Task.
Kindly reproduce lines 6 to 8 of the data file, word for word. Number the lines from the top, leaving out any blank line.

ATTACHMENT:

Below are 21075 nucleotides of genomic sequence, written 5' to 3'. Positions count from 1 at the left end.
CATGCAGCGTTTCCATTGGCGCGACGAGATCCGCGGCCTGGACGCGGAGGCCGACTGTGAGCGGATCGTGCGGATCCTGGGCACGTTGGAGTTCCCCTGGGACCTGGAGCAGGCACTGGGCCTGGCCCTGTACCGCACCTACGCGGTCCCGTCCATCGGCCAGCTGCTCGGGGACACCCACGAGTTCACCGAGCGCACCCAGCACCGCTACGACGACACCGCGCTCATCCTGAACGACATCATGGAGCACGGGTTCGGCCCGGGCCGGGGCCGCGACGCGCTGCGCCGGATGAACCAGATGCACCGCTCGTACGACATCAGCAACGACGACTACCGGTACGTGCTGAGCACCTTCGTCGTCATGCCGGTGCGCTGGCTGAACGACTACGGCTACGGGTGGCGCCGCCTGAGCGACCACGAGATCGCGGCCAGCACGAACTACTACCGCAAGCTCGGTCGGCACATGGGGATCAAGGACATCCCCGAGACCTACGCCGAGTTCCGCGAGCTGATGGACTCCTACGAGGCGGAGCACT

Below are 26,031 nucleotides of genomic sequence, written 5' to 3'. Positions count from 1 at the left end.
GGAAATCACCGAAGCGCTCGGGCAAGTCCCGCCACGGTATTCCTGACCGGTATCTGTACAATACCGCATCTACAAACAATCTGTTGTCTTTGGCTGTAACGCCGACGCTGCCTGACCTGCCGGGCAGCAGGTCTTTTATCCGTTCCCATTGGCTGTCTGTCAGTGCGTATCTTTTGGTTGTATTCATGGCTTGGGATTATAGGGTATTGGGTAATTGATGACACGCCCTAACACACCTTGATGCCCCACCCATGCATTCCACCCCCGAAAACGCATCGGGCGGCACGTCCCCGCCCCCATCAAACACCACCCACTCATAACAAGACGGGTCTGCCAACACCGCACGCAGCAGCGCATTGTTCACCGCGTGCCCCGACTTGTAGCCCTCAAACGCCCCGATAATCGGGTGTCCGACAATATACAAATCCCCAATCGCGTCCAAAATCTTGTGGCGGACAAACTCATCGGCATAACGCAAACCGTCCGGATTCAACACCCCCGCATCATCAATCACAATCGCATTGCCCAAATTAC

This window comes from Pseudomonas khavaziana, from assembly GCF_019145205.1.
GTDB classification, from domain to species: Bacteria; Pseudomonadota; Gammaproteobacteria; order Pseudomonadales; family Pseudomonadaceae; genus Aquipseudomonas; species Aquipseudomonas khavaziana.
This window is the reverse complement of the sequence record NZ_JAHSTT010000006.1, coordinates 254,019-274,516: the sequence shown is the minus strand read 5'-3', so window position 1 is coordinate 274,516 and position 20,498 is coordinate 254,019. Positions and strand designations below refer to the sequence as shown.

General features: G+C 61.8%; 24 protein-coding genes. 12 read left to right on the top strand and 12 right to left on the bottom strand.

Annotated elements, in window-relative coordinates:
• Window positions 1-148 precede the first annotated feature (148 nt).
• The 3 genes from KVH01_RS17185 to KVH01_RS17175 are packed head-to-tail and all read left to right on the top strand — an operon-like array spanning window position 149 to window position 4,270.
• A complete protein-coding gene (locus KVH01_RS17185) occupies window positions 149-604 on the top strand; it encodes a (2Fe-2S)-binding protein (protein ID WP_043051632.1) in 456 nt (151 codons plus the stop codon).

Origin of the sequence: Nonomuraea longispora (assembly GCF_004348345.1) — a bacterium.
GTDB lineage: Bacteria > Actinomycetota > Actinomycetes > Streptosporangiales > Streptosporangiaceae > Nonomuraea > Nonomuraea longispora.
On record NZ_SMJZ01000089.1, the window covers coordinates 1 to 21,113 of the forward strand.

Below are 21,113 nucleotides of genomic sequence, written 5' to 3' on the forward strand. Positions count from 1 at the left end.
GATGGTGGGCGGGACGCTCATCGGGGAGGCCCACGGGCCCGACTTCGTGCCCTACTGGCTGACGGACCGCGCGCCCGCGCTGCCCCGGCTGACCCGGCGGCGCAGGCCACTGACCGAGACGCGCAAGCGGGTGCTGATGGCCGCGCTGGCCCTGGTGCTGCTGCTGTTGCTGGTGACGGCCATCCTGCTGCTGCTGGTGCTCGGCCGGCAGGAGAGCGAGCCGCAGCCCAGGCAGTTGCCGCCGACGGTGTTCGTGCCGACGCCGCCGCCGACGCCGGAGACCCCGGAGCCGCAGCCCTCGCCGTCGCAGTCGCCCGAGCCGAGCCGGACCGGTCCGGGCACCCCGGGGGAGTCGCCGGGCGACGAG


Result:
GTDB classification, from domain to species: Bacteria; Pseudomonadota; Gammaproteobacteria; order Pseudomonadales; family Pseudomonadaceae; genus Aquipseudomonas; species Aquipseudomonas khavaziana.
This window is the reverse complement of the sequence record NZ_JAHSTT010000006.1, coordinates 254,019-274,516: the sequence shown is the minus strand read 5'-3', so window position 1 is coordinate 274,516 and position 20,498 is coordinate 254,019. Positions and strand designations below refer to the sequence as shown.

General features: G+C 61.8%; 24 protein-coding genes. 12 read left to right on the top strand and 12 right to left on the bottom strand.